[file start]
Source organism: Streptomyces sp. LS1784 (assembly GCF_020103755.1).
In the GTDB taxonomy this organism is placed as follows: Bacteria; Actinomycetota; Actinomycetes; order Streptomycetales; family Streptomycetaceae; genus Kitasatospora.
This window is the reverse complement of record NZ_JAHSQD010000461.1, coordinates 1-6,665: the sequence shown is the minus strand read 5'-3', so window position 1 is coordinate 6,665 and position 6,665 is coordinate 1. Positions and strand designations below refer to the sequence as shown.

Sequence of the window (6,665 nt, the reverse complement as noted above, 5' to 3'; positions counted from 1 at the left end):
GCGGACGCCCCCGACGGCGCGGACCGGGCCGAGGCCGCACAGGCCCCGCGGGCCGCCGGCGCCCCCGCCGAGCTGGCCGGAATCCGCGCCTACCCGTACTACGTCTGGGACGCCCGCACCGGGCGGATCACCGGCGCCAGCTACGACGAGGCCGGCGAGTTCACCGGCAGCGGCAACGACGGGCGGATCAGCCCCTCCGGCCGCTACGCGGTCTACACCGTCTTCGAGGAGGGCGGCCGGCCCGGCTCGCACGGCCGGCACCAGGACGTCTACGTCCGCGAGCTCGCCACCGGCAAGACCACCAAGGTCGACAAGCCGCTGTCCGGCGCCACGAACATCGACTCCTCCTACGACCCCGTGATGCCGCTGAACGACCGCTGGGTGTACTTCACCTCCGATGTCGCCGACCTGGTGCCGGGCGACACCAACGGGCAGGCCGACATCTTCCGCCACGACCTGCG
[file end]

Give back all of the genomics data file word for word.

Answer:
Source organism: Streptomyces sp. LS1784 (assembly GCF_020103755.1).
In the GTDB taxonomy this organism is placed as follows: Bacteria; Actinomycetota; Actinomycetes; order Streptomycetales; family Streptomycetaceae; genus Kitasatospora.
This window is the reverse complement of record NZ_JAHSQD010000461.1, coordinates 1-6,665: the sequence shown is the minus strand read 5'-3', so window position 1 is coordinate 6,665 and position 6,665 is coordinate 1. Positions and strand designations below refer to the sequence as shown.

Sequence of the window (6,665 nt, the reverse complement as noted above, 5' to 3'; positions counted from 1 at the left end):
GCGGACGCCCCCGACGGCGCGGACCGGGCCGAGGCCGCACAGGCCCCGCGGGCCGCCGGCGCCCCCGCCGAGCTGGCCGGAATCCGCGCCTACCCGTACTACGTCTGGGACGCCCGCACCGGGCGGATCACCGGCGCCAGCTACGACGAGGCCGGCGAGTTCACCGGCAGCGGCAACGACGGGCGGATCAGCCCCTCCGGCCGCTACGCGGTCTACACCGTCTTCGAGGAGGGCGGCCGGCCCGGCTCGCACGGCCGGCACCAGGACGTCTACGTCCGCGAGCTCGCCACCGGCAAGACCACCAAGGTCGACAAGCCGCTGTCCGGCGCCACGAACATCGACTCCTCCTACGACCCCGTGATGCCGCTGAACGACCGCTGGGTGTACTTCACCTCCGATGTCGCCGACCTGGTGCCGGGCGACACCAACGGGCAGGCCGACATCTTCCGCCACGACCTGCG